Branson tells me: “I’ve been 13 years at it now. The space race is fascinating, exciting and challenging but I think we’re almost there - I’ve said that before, but I do think we are almost there. We’ve got 800 wonderful engineers working hard at Virgin Galactic, another 100 working at Virgin Orbit [announced last March, with plans to provide launch services for small satellites] and it’s coming to a climax.”
He’s up against some solid competition from the likes of Elon Musk, whose company SpaceX is designing its own rocket for interplanetary travel, and Amazon chief Jeff Bezos, who’s convinced, incidentally, that his space initiative Blue Origin will ultimately save our civilization. They’re two “very big guys”, Branson concedes, who he counts as friends as well as rivals.
“Rocket science is difficult, and this is a competition to deliver a really safe product for thousands of people who would love to become astronauts,” he says of his intentions. “We’ve had one test flight, we’ve got another one coming up in the next few days, then we’ll have another one to the edge of space, and then hopefully into space, so it’s tantalizingly close. We’ve had tears, we’ve had happy moments, and I think the team deserves some good fortune now, so we’ll see how the next few months go.”
We’ve already touched on saving the planet we’re on rather than moving to a new one, but what might this actually involve, I persist? It shouldn’t be ignored that here is a man who says he’s concerned with the issues of climate change, at the helm of a major airline. But it’s a lesser-known fact, amid all the talk of flying and its associated carbon footprint, that cattle farming is responsible for the production of more greenhouse gases than planes, cars and all other forms of transport put together.
“I’ve stopped eating beef,” he says, and not just because of global warming. “The more cattle you have in the world, the more the rainforests are going to disappear, acre by acre.” Does he miss red meat? “Not at all, there are plenty of alternatives.” At least two of them, he’s personally invested with: Beyond Meat, which manufactures a vegetable-based substitute; and Memphis Meats, a Bill Gates-backed San Francisco start-up that’s developing a way to grow real meat and fish in a laboratory using tiny samples from live animals.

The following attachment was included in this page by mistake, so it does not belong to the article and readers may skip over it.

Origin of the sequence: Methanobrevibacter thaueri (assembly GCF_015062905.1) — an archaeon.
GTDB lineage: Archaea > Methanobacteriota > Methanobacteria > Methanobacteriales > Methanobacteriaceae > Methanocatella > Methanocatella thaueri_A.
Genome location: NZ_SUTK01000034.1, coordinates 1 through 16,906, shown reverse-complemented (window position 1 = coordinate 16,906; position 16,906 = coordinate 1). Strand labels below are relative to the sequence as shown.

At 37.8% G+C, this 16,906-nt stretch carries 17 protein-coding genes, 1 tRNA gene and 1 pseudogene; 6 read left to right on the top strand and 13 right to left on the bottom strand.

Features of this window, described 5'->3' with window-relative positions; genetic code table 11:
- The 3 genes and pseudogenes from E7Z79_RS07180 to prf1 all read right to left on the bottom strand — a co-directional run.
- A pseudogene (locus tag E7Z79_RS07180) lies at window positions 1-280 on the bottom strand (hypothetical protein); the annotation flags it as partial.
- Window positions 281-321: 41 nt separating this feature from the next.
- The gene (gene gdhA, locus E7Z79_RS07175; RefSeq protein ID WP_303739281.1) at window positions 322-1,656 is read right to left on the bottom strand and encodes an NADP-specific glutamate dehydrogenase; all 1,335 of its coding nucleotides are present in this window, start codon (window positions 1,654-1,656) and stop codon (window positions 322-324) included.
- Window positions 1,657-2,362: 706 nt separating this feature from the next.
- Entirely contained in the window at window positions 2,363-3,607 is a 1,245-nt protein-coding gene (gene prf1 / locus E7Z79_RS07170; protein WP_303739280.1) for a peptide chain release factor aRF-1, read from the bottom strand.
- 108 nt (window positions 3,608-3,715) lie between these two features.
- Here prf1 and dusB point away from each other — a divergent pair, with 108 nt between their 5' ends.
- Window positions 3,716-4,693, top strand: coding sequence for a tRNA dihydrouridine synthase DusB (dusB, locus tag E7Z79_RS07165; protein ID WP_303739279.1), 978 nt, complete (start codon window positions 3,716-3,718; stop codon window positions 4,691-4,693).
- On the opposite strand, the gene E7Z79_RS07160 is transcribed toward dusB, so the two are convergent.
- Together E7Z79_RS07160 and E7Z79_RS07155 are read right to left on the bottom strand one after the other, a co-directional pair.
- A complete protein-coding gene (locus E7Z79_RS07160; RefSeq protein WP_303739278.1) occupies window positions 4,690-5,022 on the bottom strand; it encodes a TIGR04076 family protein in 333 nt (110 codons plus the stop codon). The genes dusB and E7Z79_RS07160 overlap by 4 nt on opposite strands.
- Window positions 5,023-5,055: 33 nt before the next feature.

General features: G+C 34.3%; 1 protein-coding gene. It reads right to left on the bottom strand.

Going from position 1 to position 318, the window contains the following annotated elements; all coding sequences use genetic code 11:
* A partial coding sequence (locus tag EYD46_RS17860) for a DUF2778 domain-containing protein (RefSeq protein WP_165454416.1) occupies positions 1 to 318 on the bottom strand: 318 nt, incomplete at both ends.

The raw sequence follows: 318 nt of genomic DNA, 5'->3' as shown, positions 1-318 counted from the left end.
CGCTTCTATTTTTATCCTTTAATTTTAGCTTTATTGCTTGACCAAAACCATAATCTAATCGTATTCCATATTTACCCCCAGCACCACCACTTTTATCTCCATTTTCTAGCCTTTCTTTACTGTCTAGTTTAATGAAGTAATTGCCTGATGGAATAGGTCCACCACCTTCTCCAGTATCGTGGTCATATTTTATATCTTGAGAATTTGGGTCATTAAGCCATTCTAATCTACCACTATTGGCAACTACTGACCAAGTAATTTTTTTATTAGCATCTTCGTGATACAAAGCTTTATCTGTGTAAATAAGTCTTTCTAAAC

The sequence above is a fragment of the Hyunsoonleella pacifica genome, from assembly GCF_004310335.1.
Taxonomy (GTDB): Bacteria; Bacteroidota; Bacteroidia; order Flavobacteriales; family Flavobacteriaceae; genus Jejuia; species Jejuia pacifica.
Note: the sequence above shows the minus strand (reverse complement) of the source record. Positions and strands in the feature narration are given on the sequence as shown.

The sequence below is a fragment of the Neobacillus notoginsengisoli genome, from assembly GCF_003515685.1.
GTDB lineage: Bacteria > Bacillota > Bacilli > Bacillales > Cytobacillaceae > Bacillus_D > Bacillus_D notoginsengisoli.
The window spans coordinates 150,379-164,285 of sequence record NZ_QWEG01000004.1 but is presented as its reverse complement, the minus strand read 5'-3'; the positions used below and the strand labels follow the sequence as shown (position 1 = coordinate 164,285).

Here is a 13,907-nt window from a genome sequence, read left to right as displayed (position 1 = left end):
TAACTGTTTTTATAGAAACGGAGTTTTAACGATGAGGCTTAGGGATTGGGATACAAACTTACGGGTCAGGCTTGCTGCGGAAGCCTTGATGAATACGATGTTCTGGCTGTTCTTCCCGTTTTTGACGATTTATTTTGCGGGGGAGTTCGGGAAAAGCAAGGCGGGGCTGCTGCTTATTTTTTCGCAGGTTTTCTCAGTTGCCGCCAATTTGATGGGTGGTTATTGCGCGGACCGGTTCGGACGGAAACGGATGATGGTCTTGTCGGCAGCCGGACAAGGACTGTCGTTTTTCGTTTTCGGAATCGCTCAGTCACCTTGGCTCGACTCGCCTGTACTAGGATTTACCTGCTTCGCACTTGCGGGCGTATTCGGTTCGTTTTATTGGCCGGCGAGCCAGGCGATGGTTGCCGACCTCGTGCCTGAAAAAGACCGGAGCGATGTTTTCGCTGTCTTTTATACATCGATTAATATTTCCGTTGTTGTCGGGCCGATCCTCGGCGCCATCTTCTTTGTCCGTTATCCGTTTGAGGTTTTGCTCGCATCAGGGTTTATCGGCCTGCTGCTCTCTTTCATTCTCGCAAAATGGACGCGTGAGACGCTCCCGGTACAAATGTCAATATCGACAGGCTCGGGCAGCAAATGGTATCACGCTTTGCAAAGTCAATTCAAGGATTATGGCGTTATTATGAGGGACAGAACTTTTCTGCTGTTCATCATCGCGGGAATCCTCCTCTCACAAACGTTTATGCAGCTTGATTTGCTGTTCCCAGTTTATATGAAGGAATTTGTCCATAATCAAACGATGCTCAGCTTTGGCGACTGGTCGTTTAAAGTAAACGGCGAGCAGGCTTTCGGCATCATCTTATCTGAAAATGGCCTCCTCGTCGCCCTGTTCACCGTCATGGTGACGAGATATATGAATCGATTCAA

“I spend a lot of time on Necker Island serving Beyond Meat burgers to rabid meat-eaters and them telling me, as the juice drips from their chin, that it’s the best burger they’ve ever eaten,” he tells me eagerly of the former, and of the latter: “Memphis Meats believes that in 25 years time, 50 to 60 per cent of the world’s meat could be grown in labs, and maybe in 50 years time we won’t need to slaughter animals any more.”
I quiz Branson over many things, from his favoured mode of transport (ballooning) and his aisle vs. window preference on board a plane (window), to what he’d advise someone with a horrible boss (revolt, then leave) but I finish by inquiring what he’d do if he were master of the world and could pass any three laws, to which he had little hesitation: change how we address drugs, abolish the death penalty, and overhaul organ donation.
“One: I’m part of The Global Commission on Drug Policy, and we’ve got 15 ex-presidents with one voice,” he states. “We believe that drugs should be regulated and that people who have drug problems should be helped, not imprisoned or locked up or punished, so that’s one I would change right away.
“Two: we do quite a lot of work with people in desperate need of organs at the moment. In most countries you have to opt in if you want to leave your organs to somebody else. We believe very strongly that you should opt out so that anyone who is killed - the doctors can take that organ unless there’s a specific name on a computer that means you can’t, and that means that most of these people who are dying unnecessary deaths not getting organ donations wouldn't.
“And the final thing I think I would do is to get rid of the death penalty worldwide. I think it’s demeaning of society to still have it. Europe has pretty much got rid of it all all but one country [Belarus], but I think America sets a dreadful example to places like Iran and other more extreme countries by still allowing it.”
In the next installment of Telegraph Travel’s exclusive interview with Sir Richard Branson, he discusses what Britain can expect from its first Virgin hotel, what the future might look like for aviation and what a typical day involves running his empire from Necker Island.